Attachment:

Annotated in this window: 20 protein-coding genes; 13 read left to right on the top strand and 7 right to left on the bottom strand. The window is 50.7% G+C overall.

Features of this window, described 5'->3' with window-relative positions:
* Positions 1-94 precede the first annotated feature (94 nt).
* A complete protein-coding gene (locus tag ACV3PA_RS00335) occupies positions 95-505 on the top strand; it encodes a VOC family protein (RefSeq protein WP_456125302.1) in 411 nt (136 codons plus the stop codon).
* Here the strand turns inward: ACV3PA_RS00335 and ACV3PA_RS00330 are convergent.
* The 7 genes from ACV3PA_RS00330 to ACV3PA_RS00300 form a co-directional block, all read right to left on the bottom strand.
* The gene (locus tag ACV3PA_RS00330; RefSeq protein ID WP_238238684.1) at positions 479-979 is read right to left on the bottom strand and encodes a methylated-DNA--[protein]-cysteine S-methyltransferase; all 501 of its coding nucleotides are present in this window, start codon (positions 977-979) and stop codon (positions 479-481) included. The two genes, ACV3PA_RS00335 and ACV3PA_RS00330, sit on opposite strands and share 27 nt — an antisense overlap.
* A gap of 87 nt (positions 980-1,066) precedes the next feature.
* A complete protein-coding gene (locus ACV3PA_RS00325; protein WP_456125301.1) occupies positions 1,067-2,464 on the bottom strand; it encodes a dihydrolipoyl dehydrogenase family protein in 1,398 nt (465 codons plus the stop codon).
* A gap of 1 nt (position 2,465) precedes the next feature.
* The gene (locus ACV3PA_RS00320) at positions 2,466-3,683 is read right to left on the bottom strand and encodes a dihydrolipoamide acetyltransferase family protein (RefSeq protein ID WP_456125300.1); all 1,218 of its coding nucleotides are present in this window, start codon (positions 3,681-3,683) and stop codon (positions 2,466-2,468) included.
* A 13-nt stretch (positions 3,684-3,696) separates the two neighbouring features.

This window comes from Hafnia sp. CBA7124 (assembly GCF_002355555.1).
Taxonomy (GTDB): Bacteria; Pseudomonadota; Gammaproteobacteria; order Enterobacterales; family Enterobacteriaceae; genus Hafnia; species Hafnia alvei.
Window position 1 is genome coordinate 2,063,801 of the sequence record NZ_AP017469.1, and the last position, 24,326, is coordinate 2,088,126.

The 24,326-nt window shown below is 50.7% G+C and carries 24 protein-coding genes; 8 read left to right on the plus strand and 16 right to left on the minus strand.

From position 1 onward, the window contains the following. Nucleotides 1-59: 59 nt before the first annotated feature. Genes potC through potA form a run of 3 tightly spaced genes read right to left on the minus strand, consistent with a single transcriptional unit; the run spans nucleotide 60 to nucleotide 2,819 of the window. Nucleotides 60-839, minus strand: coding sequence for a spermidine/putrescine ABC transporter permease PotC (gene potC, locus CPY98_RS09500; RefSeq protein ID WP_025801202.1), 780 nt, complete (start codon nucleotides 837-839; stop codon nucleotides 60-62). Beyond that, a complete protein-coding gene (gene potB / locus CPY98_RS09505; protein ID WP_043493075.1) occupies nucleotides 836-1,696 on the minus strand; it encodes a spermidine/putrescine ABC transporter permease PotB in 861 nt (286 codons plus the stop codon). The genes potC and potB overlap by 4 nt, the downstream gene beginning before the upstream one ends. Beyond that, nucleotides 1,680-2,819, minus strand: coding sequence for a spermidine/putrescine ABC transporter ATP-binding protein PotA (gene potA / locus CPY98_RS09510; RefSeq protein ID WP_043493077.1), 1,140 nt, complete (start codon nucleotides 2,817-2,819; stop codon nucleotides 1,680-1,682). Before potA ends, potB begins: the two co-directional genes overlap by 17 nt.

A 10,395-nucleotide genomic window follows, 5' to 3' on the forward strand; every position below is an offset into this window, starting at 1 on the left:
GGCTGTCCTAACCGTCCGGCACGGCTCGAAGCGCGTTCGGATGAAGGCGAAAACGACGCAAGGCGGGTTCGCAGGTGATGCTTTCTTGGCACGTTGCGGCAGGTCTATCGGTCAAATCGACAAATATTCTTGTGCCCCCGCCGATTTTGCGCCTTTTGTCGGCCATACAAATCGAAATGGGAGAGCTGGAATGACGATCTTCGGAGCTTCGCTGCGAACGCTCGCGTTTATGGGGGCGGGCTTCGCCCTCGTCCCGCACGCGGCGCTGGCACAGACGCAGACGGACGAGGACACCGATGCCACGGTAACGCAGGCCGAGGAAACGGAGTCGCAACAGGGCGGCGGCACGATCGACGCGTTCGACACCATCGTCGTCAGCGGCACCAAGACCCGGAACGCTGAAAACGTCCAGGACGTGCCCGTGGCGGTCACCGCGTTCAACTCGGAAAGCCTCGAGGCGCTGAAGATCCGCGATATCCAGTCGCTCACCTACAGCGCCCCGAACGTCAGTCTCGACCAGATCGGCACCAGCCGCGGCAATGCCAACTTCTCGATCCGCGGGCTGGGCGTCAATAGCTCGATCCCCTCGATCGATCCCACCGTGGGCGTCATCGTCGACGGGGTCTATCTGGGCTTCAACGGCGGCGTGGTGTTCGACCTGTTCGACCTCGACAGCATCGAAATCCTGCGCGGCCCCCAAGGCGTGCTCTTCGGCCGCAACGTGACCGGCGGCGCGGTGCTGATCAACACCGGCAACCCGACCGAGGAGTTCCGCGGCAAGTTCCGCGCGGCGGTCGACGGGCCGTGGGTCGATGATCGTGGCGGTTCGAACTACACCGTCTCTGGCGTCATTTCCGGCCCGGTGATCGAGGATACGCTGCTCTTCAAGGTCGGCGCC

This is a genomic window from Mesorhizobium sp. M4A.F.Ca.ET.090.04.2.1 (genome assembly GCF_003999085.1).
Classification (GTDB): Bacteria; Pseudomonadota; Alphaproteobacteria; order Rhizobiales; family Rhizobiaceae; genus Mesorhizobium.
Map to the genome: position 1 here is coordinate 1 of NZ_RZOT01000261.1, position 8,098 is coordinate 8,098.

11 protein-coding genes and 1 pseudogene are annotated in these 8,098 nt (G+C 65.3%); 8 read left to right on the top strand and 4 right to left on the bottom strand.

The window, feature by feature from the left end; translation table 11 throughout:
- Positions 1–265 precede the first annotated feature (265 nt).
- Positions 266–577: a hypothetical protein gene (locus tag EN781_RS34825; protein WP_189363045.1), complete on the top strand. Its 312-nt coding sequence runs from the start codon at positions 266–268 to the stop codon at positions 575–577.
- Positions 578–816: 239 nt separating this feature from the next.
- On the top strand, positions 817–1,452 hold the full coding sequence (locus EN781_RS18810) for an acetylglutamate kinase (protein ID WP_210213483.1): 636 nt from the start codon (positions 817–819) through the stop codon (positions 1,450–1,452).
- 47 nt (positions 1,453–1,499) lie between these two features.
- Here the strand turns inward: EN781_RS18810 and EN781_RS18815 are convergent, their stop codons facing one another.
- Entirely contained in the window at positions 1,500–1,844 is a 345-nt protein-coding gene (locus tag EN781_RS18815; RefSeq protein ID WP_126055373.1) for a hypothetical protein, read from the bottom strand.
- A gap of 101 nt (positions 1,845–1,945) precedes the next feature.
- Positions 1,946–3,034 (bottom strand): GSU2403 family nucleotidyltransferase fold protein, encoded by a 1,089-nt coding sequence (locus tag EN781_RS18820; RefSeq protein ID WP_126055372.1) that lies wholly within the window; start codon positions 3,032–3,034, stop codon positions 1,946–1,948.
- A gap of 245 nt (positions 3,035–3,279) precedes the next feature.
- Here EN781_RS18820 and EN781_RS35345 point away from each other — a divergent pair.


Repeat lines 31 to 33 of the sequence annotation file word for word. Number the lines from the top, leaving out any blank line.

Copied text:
- Entirely contained in the window at positions 1,500–1,844 is a 345-nt protein-coding gene (locus tag EN781_RS18815; RefSeq protein ID WP_126055373.1) for a hypothetical protein, read from the bottom strand.
- A gap of 101 nt (positions 1,845–1,945) precedes the next feature.
- Positions 1,946–3,034 (bottom strand): GSU2403 family nucleotidyltransferase fold protein, encoded by a 1,089-nt coding sequence (locus tag EN781_RS18820; RefSeq protein ID WP_126055372.1) that lies wholly within the window; start codon positions 3,032–3,034, stop codon positions 1,946–1,948.